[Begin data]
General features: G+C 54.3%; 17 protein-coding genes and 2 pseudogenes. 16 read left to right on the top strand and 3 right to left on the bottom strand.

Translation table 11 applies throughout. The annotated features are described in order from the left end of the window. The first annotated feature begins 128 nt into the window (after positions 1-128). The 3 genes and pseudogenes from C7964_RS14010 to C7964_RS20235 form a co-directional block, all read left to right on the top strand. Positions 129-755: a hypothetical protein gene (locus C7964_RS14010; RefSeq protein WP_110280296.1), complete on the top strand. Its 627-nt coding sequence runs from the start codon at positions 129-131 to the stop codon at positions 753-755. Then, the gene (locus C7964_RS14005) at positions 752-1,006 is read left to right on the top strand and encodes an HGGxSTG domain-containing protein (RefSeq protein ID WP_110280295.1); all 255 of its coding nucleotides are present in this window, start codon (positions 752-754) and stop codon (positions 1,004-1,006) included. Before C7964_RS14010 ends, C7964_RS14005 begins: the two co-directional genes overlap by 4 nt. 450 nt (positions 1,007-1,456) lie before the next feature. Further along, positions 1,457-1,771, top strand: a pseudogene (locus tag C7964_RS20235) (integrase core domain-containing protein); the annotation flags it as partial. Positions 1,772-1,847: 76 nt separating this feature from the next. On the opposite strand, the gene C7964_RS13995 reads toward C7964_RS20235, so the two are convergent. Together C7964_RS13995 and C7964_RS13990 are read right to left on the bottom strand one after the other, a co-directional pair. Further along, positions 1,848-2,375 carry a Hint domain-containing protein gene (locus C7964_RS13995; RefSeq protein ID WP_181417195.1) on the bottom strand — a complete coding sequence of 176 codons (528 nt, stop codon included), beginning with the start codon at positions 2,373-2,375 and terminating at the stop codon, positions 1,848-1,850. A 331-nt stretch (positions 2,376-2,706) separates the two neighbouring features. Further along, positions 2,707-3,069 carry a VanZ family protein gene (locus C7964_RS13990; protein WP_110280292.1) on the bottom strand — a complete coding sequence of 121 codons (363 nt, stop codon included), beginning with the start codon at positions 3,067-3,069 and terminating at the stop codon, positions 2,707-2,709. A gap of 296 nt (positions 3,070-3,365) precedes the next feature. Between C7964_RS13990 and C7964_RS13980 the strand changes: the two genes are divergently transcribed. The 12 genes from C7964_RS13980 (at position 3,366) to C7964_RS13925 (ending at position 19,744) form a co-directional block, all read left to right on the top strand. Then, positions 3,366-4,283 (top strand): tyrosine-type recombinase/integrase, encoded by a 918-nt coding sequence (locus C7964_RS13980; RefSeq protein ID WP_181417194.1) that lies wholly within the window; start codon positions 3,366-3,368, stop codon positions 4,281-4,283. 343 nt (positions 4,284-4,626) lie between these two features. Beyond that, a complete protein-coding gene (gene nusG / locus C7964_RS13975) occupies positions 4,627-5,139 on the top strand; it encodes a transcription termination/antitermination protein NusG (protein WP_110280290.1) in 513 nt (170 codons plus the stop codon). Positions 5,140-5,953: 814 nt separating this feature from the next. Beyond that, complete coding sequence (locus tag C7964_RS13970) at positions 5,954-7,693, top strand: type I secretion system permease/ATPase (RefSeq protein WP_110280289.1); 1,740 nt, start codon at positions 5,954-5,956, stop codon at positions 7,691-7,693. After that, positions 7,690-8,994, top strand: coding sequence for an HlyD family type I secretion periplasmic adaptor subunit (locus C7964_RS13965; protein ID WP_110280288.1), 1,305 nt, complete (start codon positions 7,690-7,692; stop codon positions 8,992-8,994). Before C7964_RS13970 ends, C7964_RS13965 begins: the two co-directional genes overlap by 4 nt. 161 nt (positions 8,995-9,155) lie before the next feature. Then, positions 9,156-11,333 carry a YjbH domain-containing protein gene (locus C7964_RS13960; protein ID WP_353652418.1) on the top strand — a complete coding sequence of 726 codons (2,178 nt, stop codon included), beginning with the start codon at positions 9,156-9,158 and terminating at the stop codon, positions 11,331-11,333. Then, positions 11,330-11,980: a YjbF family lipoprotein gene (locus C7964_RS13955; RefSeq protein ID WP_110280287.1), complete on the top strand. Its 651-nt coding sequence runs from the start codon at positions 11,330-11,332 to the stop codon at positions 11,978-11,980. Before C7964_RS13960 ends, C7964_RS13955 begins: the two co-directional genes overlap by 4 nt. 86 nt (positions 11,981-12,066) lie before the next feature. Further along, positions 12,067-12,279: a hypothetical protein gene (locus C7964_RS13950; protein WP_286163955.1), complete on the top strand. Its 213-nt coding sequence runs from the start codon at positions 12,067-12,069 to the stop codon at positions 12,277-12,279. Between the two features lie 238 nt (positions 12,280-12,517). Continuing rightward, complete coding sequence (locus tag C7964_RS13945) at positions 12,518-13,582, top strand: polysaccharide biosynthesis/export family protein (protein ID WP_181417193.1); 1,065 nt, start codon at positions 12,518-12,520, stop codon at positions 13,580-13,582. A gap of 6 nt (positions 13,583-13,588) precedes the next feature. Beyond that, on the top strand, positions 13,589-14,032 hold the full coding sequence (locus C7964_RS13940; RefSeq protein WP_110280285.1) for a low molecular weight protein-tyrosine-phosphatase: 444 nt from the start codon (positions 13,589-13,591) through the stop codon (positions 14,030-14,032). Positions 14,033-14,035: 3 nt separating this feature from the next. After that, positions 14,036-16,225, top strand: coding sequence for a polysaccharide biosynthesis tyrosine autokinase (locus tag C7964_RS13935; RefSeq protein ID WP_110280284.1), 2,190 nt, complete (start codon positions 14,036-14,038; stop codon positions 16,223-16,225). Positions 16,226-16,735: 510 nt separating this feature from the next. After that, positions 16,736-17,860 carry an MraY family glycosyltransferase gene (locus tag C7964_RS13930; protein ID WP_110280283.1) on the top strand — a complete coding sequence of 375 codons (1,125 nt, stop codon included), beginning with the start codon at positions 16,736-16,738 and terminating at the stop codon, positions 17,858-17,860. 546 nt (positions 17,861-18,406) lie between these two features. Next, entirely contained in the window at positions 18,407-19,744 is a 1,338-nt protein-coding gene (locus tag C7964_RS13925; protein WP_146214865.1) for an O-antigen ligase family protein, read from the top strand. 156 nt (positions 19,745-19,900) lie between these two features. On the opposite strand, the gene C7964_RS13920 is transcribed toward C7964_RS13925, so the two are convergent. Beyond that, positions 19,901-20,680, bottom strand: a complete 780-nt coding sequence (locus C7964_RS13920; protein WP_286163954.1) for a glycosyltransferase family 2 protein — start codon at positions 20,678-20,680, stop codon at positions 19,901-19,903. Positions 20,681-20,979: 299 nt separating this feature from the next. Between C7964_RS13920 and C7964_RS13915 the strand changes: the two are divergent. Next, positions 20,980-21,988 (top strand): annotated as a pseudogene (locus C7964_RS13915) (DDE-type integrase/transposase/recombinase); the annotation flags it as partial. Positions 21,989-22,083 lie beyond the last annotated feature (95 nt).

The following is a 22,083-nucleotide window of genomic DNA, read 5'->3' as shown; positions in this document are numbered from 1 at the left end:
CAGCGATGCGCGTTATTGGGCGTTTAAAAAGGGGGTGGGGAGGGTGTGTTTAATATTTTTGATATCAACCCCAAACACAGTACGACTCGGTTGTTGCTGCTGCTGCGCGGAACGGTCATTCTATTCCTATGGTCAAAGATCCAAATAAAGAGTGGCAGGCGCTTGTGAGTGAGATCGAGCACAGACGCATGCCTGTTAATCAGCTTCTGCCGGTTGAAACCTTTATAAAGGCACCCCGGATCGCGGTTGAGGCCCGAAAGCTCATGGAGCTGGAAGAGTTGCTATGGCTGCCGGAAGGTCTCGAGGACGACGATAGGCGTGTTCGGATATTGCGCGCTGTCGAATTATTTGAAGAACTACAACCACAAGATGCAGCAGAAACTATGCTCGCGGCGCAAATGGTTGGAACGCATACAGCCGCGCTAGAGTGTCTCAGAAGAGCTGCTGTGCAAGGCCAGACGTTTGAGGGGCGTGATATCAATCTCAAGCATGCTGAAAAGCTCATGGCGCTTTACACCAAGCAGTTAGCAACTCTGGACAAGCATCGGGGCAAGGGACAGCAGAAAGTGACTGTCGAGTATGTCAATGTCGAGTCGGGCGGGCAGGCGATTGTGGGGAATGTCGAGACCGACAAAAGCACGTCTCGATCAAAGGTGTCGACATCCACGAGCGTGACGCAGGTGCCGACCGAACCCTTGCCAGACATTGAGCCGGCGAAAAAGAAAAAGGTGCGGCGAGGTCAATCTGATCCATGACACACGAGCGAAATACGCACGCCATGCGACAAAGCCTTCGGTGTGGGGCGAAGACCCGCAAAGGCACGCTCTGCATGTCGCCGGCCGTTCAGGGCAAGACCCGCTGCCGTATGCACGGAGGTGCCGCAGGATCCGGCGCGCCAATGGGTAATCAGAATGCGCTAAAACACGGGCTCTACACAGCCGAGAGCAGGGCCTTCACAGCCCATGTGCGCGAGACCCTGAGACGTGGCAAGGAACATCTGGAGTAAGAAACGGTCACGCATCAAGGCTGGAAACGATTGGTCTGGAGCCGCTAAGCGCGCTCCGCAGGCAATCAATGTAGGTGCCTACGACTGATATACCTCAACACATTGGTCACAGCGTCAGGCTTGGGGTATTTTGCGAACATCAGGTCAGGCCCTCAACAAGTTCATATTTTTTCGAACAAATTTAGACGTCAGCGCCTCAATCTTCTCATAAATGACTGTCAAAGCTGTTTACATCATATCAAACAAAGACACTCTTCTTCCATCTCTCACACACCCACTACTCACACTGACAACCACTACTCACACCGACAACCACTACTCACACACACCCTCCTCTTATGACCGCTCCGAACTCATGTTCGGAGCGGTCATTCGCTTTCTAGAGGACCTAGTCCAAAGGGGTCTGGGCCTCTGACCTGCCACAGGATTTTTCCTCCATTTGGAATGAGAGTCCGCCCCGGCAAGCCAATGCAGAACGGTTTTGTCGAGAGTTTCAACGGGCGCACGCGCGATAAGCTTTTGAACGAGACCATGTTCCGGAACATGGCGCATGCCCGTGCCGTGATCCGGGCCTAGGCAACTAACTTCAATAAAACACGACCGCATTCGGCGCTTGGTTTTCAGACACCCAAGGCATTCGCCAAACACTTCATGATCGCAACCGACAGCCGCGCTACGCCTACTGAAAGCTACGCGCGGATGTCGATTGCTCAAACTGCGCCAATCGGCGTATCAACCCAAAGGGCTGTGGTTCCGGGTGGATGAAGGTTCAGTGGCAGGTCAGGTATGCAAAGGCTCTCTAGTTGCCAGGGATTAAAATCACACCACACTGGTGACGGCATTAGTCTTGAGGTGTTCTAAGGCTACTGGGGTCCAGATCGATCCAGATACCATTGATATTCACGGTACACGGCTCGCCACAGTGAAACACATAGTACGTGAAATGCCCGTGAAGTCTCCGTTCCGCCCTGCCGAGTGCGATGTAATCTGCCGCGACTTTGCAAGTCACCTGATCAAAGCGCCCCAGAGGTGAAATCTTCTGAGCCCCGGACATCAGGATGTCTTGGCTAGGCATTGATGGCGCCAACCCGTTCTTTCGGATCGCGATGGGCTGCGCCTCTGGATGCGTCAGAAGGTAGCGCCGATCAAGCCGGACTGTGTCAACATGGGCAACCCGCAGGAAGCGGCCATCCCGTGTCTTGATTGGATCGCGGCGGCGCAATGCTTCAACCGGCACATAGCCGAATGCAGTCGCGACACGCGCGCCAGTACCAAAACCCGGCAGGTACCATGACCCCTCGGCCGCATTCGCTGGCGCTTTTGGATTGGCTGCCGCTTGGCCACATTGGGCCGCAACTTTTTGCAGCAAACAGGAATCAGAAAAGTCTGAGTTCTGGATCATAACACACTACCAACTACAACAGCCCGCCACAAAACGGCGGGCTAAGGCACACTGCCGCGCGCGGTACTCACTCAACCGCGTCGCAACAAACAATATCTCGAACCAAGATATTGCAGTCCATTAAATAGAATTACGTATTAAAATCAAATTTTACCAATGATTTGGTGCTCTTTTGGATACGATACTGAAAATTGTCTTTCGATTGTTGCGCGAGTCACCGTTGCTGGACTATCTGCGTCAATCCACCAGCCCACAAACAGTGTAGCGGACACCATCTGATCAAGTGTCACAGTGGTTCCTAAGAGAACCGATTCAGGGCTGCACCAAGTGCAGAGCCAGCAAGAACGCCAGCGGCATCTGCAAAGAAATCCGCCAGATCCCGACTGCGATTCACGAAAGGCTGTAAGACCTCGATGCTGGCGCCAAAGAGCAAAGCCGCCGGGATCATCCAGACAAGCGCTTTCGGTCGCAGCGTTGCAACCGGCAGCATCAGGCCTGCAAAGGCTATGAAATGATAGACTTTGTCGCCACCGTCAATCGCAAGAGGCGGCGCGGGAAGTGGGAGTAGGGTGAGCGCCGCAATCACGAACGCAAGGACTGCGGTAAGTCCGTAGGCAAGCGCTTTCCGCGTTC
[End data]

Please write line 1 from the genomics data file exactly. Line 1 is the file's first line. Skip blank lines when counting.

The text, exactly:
General features: G+C 54.3%; 17 protein-coding genes and 2 pseudogenes. 16 read left to right on the top strand and 3 right to left on the bottom strand.